SHOWING OF INTEREST (SOI).   The required evidence of employee interest supporting a representation petition. The SOI for a petition seeking exclusive recognition is 30% (5 CFR 2422.3(c)); 10% to intervene in the election (5 CFR 2422.8(c)(1); and 10% when petitioning for dues allotment recognition (5 CFR 2422.3(d)). Evidence of such a showing can consist of, e.g., signed and dated authorization cards or petitions.

STAFFING PATTERNS.   A short-hand expression used to refer to § 7106(b)(1)'s long-winded reference to "the numbers, types, and grades of employees or positions assigned to any organizational subdivision, work project, or tour of duty[.]" Under the statute, agencies can elect not to bargain on such matters. Although EO 12871 had directed agencies to bargain on (b)(1) matters, that order was revoked by EO 13203.

Distinguish between § 7106(a)(1)'s reference to number of employees of an agency and § 7106(b)(1)'sreference to "numbers . . . of employees . . . assigned to any agency subdivision, work project, or tour of duty." (Emphasis added.) The former refers to the size of the agency's workforce; the latter to the allocation of that workforce among agency subdivisions, etc. Keep in mind that § 7106(b)(1) is an exception to § 7106(a), including § 7106(a)(1). Consequently a staffing patterns proposal affecting the numbers of employees of an agency would still be, under the statute, an electively negotiable matter.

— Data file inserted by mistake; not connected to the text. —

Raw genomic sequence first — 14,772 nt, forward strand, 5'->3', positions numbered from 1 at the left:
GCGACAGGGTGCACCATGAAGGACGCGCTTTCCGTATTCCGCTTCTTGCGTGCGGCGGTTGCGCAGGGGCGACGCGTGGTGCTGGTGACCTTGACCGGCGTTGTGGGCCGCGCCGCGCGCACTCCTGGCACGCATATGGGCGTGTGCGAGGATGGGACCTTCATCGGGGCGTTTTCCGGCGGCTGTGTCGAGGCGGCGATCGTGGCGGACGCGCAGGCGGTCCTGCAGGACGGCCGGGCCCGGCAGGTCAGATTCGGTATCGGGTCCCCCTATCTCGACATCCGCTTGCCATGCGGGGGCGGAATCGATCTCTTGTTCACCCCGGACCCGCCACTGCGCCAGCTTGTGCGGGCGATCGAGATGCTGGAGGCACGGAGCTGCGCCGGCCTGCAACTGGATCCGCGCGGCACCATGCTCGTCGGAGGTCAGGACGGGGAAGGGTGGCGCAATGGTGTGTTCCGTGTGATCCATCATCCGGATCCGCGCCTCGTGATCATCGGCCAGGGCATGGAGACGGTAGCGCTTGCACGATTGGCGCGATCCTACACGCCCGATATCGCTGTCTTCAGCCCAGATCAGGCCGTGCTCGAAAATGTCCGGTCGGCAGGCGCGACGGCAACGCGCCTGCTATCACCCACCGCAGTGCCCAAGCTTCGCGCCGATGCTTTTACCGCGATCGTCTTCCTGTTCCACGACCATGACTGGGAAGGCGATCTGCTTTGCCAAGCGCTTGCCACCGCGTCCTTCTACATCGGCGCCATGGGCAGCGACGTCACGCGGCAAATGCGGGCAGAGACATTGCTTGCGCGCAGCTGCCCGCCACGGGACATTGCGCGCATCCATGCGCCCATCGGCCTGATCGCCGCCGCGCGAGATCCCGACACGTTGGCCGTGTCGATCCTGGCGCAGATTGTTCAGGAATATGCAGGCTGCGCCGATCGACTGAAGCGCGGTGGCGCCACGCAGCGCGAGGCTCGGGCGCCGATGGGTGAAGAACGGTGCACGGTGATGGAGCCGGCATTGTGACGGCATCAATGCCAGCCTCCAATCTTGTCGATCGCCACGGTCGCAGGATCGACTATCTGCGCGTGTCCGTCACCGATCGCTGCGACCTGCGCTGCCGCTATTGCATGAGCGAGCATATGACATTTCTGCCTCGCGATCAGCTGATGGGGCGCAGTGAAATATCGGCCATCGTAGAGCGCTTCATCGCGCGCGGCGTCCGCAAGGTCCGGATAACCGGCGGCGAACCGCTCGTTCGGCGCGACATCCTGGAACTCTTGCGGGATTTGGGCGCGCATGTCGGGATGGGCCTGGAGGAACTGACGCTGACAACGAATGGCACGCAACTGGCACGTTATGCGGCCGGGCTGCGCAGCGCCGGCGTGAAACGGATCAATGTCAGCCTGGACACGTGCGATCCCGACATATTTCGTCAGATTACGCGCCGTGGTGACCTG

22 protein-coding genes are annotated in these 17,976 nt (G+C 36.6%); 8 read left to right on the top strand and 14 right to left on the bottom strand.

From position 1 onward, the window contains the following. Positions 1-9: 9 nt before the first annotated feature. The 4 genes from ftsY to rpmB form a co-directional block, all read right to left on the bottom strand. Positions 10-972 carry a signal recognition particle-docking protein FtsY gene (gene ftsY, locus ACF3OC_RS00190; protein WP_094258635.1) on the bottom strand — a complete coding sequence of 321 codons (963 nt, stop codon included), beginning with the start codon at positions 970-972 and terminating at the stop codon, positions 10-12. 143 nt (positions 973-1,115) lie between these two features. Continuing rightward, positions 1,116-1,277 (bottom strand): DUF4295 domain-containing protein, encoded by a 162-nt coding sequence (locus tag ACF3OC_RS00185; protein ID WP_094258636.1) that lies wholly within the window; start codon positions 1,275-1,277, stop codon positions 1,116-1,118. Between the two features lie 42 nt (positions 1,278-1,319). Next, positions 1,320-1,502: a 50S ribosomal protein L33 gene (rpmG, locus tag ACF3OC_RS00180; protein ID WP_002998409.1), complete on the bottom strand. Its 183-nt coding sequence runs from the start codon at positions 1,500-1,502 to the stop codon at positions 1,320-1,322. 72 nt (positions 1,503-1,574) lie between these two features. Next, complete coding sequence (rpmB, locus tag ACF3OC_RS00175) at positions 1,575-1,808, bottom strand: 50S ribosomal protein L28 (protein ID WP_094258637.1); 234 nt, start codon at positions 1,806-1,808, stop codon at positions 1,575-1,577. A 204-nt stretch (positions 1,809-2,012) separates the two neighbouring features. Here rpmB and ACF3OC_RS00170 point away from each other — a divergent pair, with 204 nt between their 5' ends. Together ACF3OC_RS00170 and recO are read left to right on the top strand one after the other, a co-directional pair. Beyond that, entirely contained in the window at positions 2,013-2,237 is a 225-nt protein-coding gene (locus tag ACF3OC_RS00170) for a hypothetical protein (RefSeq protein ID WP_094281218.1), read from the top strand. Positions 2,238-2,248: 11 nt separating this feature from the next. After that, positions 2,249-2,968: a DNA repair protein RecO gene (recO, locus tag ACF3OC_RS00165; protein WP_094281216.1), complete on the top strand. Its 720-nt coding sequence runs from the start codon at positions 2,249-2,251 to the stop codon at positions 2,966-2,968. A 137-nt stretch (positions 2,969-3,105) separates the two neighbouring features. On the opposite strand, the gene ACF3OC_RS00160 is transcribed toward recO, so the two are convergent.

STANDARDS OF CONDUCT FOR LABOR ORGANIZATIONS.   Standards regarding internal democratic practices, fiscal responsibility, and procedures to which a union must adhere to qualify for recognition. The Department of Labor has responsibility for making known and enforcing standards of conduct for unions in the Federal and private sectors. See 53 FLRA No. 85.

STEWARD.   Union representative to whom the union assigns various representational functions, such as investigating and processing grievances and representing the union at various meetings, such as § 7114(a)(2)(A) formal discussions and § 7114(a)(2)(B) Weingarten meetings.

SUCCESSORSHIP.   Where, as the result of a reorganization, a portion of an existing unit is transferred to a gaining employer, the latter will be found to be the successor employer (thus inheriting, along with the employees, the exclusive representative of those employees and the collective bargaining agreement that applied to those employees) if: (a) the post-transfer unit is appropriate, (b) the transferred bargaining unit employees are a majority in the post-transfer unit, (c) the gaining employer has "substantially" the same mission as the losing employer, (d) the transferred employees perform "substantially" the same duties under "substantially" similar working conditions in the gaining entity, and (e) it is not demonstrated that an election is necessary to determine representation. See Port Hueneme, 50 FLRA No. 56, discussed in Significant Cases No. 107.